Chargers 29, Texans 23: If The Offense Can't Be Trusted, Then Why Is Kubiak Here?

Categories: Football, Sports

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Oy.
See photos from the game and the tailgating competition in our slideshow.

The Andre Johnson drop-turned-interception was the epitome of fluke. The Arian Foster touchdown-that-wasn't was an awful call that resulted from a terrible rule.

But when the 4-4 Texans reflected on their heartbreaking (and potentially season-ending) loss to San Diego (4-5) on Sunday, it wasn't those two plays that topped the "what if?" list. Instead, it was the pair of 4th-and-1s deep in Charger territory in the fourth quarter that were each turned away.

"The two fourth-and-one plays that we didn't score on were the difference," right tackle Eric Winston said. "We had four possessions in the second half and we did not punt on any of them, but we only scored three points."

On the surface, it might seem silly to blame run blocking in a game in which Foster rushed 27 times for 127 yards.

However, a large question of the Kubiak regime has centered around whether the zone-blocking system includes the physicality needed to win big in the modern NFL. The Texans' line was tossed around like rag dolls against the defensive bullies of Dallas and New York. While it performed admirably for much of Sunday, it failed on two crucial occasions to get any semblance of a push.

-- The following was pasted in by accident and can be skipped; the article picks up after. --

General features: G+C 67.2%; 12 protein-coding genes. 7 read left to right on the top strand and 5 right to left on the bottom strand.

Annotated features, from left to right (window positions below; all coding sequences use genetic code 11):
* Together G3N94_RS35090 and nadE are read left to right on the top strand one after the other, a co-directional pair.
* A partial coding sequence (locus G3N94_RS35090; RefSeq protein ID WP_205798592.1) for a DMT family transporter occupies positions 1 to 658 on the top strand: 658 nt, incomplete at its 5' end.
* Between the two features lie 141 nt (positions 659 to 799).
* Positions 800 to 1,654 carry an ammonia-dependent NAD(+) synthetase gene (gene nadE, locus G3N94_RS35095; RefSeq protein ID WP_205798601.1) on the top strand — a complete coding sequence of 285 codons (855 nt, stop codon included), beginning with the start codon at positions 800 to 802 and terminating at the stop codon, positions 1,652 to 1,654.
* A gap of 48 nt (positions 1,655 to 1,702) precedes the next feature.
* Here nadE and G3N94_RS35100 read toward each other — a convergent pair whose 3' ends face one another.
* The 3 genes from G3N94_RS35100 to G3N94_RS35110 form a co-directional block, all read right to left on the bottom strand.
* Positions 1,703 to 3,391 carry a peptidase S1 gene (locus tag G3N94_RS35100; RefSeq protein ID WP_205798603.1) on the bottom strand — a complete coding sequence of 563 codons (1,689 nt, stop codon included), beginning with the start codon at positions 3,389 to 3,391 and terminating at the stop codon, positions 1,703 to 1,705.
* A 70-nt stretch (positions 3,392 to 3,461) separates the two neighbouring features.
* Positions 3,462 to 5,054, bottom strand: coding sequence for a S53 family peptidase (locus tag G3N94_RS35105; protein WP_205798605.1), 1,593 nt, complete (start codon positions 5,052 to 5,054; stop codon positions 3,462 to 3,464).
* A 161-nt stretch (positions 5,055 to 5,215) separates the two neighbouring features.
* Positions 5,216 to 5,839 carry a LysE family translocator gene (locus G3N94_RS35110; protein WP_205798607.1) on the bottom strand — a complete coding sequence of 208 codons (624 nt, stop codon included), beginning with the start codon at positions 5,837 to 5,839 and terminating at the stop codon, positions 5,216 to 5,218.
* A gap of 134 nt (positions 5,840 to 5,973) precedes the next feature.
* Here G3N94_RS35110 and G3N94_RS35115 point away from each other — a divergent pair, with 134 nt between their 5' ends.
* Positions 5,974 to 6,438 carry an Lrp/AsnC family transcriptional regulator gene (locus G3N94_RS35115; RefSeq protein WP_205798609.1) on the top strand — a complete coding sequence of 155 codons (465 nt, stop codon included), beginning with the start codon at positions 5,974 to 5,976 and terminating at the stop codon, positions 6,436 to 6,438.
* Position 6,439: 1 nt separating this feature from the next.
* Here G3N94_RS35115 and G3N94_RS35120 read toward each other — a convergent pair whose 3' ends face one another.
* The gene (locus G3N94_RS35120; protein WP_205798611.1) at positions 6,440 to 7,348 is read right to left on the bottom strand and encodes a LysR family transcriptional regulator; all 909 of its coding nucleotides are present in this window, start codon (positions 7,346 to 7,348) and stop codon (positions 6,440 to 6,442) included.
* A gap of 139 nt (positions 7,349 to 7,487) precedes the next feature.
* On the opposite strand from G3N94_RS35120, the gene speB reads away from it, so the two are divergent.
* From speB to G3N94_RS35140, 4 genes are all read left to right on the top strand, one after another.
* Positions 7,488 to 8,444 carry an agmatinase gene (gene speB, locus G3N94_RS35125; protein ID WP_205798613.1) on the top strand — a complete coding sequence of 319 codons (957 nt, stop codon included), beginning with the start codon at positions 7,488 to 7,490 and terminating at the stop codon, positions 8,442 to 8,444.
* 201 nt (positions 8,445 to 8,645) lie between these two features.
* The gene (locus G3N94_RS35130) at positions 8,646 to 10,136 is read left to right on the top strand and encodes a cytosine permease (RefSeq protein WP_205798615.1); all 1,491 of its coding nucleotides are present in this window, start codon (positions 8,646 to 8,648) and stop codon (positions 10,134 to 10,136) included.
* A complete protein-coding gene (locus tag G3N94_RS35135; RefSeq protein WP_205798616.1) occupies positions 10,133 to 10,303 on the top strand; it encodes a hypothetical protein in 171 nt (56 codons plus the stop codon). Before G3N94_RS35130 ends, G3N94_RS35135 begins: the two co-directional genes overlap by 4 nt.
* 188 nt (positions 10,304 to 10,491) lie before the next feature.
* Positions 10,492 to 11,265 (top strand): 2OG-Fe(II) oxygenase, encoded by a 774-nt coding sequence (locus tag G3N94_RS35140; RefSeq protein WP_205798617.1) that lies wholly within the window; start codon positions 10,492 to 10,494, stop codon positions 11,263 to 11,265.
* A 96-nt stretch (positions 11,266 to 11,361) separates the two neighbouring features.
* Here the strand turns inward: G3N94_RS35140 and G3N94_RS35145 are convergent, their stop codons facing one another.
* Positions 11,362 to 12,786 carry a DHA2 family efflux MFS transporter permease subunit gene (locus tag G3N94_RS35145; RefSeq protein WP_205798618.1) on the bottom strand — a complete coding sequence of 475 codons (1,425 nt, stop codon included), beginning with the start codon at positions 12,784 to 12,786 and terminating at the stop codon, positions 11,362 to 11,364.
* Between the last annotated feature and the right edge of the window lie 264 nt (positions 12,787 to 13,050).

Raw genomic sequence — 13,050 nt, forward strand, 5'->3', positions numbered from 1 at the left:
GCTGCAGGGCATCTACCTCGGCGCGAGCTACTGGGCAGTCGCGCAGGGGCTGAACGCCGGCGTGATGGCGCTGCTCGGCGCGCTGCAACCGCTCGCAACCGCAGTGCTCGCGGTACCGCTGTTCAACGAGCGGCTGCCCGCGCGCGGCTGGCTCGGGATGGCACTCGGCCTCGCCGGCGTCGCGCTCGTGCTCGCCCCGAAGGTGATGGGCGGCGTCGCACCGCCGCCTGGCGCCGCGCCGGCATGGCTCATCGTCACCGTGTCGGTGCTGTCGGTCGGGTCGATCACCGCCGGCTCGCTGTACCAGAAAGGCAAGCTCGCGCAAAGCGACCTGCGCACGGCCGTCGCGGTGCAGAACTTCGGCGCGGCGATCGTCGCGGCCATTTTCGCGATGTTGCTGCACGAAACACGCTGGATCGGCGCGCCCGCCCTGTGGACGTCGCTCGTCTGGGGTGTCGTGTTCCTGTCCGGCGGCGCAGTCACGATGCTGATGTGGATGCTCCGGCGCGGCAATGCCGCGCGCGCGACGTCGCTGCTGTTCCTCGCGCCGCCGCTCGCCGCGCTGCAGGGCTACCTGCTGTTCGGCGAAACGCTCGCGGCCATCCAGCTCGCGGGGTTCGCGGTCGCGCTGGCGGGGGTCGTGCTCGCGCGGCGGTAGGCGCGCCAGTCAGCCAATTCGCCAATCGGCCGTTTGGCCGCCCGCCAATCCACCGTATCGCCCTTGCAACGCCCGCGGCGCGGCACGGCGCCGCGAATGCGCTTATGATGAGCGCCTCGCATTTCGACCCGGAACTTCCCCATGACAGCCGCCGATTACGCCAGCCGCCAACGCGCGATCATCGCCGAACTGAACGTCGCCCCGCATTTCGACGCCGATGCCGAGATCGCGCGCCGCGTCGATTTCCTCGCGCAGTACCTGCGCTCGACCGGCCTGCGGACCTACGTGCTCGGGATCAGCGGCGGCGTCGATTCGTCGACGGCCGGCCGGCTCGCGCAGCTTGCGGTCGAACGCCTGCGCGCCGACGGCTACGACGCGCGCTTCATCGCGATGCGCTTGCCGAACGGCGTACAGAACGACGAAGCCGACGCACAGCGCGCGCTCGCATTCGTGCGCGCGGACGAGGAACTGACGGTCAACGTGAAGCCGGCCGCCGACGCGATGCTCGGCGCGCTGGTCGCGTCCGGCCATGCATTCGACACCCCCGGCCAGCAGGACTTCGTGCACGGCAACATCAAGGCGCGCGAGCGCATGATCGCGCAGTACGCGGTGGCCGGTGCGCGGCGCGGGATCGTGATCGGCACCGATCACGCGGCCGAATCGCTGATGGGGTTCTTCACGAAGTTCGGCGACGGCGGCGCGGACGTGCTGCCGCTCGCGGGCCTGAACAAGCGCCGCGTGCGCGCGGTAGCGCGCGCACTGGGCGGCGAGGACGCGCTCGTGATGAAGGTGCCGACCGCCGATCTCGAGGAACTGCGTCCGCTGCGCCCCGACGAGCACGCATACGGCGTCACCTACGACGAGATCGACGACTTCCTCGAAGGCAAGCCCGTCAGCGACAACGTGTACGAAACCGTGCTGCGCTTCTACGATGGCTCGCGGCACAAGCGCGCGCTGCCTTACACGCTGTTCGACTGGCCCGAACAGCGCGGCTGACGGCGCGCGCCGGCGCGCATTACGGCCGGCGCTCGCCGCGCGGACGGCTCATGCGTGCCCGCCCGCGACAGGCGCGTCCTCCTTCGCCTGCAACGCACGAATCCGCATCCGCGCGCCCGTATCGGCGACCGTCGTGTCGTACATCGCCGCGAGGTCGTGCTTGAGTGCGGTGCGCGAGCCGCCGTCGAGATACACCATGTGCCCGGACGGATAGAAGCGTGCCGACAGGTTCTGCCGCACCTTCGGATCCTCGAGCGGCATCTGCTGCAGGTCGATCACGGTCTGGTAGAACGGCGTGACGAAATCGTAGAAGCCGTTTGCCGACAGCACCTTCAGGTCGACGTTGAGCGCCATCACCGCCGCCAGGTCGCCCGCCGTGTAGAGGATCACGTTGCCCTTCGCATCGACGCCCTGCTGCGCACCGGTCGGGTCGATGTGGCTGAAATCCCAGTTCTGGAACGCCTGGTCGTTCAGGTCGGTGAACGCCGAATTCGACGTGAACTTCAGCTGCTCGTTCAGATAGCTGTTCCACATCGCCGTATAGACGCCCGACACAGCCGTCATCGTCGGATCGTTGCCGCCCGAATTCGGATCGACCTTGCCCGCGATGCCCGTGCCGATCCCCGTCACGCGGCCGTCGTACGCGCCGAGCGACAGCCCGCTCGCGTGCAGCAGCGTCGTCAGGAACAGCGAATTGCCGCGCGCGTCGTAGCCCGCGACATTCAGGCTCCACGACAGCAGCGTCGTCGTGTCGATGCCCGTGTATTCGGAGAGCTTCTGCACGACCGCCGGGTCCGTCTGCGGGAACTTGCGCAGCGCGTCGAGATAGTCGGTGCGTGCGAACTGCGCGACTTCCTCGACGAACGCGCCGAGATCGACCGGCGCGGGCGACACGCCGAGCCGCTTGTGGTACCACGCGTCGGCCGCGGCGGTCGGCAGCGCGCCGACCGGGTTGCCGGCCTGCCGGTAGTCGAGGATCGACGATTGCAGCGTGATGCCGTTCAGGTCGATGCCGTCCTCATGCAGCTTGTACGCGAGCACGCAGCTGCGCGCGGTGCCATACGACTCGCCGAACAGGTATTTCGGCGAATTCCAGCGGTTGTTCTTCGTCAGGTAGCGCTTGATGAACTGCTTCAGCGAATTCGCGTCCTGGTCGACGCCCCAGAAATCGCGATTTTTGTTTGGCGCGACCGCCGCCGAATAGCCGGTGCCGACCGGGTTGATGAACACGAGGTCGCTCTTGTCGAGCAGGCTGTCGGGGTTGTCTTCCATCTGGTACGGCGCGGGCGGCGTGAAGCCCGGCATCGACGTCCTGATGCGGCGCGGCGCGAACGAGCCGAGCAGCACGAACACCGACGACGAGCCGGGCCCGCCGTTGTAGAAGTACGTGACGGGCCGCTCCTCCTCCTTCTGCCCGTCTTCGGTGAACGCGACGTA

It also could explain the seemingly bizarre decision-making from Kubiak in Indianapolis, when he drew heat from Houston fans for opting to pass on third- and fourth-and-short in the first quarter. Perhaps he doubted his line could handle a run blitz in a short-yardage situation.

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Someone here can play this game, right?
Making matters worse, the Texans failed on Sunday in multiple ways. On the first attempt -- which came on the opening play of the fourth quarter with Houston up, 23-21 -- the Texans went to their power formation and sent Foster to the right behind Winston. Foster was tackled from behind by edge-rushing Shaun Phillips, but even if he wasn't, the holes were plugged.

With that in mind, the Texans on their second attempt -- trailing 29-23 with 3:30 left -- opted to take away a run blitz by hurrying to the line of scrimmage and leaving three receivers split wide. The hope was to spread the defense by lining up in a passing formation, giving quarterback Matt Schaub room to quickly find a hole.

But even in a non-blitz scenario, the Texans' offensive front was tossed backward, and Schaub went nowhere. Neither fourth-down attempt even came close.

"It was a bad call by me," Kubiak said. "We work on that in our two-minute drill. Goal-line quick, protect our edges, and run the quarterback sneak to move the chains down the field."

"It's one of those situations when you catch them in a personnel group and it's hard for them to regroup and stop it," Winston added. "I guess we give them credit for getting the guys down there to plug the hole."